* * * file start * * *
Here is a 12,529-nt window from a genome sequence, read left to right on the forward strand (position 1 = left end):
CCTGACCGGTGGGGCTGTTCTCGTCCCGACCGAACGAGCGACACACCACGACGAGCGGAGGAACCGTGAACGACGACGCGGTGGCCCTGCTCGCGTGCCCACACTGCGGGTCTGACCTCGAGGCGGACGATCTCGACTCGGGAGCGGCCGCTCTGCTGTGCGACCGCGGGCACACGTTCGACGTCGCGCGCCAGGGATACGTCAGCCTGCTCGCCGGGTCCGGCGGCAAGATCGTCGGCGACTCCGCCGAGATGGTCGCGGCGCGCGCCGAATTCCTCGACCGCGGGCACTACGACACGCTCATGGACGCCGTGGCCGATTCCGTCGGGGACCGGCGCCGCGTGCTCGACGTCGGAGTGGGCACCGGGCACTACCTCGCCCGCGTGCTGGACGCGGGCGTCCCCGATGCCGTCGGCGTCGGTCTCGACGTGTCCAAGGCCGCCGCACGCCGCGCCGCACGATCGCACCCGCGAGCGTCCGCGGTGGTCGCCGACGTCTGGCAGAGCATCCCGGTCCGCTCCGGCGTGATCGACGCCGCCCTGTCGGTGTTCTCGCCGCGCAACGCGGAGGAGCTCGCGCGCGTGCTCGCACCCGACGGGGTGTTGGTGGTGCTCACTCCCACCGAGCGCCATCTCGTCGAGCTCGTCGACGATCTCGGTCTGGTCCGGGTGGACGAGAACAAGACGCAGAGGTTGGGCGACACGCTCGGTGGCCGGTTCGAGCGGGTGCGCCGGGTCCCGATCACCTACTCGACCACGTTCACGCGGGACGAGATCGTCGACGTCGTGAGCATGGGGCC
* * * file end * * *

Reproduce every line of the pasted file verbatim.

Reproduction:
Here is a 12,529-nt window from a genome sequence, read left to right on the forward strand (position 1 = left end):
CCTGACCGGTGGGGCTGTTCTCGTCCCGACCGAACGAGCGACACACCACGACGAGCGGAGGAACCGTGAACGACGACGCGGTGGCCCTGCTCGCGTGCCCACACTGCGGGTCTGACCTCGAGGCGGACGATCTCGACTCGGGAGCGGCCGCTCTGCTGTGCGACCGCGGGCACACGTTCGACGTCGCGCGCCAGGGATACGTCAGCCTGCTCGCCGGGTCCGGCGGCAAGATCGTCGGCGACTCCGCCGAGATGGTCGCGGCGCGCGCCGAATTCCTCGACCGCGGGCACTACGACACGCTCATGGACGCCGTGGCCGATTCCGTCGGGGACCGGCGCCGCGTGCTCGACGTCGGAGTGGGCACCGGGCACTACCTCGCCCGCGTGCTGGACGCGGGCGTCCCCGATGCCGTCGGCGTCGGTCTCGACGTGTCCAAGGCCGCCGCACGCCGCGCCGCACGATCGCACCCGCGAGCGTCCGCGGTGGTCGCCGACGTCTGGCAGAGCATCCCGGTCCGCTCCGGCGTGATCGACGCCGCCCTGTCGGTGTTCTCGCCGCGCAACGCGGAGGAGCTCGCGCGCGTGCTCGCACCCGACGGGGTGTTGGTGGTGCTCACTCCCACCGAGCGCCATCTCGTCGAGCTCGTCGACGATCTCGGTCTGGTCCGGGTGGACGAGAACAAGACGCAGAGGTTGGGCGACACGCTCGGTGGCCGGTTCGAGCGGGTGCGCCGGGTCCCGATCACCTACTCGACCACGTTCACGCGGGACGAGATCGTCGACGTCGTGAGCATGGGGCC